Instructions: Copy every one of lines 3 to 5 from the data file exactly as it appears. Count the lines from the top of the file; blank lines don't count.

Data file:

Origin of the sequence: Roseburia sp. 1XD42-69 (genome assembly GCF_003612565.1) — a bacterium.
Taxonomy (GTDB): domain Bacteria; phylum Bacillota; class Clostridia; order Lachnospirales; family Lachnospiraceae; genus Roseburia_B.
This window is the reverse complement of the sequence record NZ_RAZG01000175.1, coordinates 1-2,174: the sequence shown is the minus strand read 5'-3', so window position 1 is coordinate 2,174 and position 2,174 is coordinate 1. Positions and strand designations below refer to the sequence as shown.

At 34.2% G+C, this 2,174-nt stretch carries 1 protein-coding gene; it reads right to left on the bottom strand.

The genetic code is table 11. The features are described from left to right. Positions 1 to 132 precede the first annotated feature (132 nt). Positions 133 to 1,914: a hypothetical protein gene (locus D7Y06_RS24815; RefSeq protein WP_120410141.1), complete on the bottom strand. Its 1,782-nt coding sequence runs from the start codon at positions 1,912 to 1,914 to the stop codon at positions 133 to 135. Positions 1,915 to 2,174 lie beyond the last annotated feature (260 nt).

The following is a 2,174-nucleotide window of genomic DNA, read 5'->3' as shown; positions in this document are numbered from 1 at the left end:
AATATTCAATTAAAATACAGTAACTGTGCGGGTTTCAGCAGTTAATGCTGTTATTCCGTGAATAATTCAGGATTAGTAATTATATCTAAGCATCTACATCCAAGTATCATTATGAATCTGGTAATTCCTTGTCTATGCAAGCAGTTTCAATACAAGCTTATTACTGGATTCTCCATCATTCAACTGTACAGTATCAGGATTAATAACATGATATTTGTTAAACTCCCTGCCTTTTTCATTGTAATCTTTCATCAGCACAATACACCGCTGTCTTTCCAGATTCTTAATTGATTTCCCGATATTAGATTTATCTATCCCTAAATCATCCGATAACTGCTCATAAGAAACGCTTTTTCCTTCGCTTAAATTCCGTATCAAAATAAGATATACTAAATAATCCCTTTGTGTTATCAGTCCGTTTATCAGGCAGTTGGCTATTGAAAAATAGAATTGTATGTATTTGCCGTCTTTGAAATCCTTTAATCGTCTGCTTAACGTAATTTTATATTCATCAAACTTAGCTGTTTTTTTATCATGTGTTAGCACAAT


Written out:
This window is the reverse complement of the sequence record NZ_RAZG01000175.1, coordinates 1-2,174: the sequence shown is the minus strand read 5'-3', so window position 1 is coordinate 2,174 and position 2,174 is coordinate 1. Positions and strand designations below refer to the sequence as shown.

At 34.2% G+C, this 2,174-nt stretch carries 1 protein-coding gene; it reads right to left on the bottom strand.

The genetic code is table 11. The features are described from left to right. Positions 1 to 132 precede the first annotated feature (132 nt). Positions 133 to 1,914: a hypothetical protein gene (locus D7Y06_RS24815; RefSeq protein WP_120410141.1), complete on the bottom strand. Its 1,782-nt coding sequence runs from the start codon at positions 1,912 to 1,914 to the stop codon at positions 133 to 135. Positions 1,915 to 2,174 lie beyond the last annotated feature (260 nt).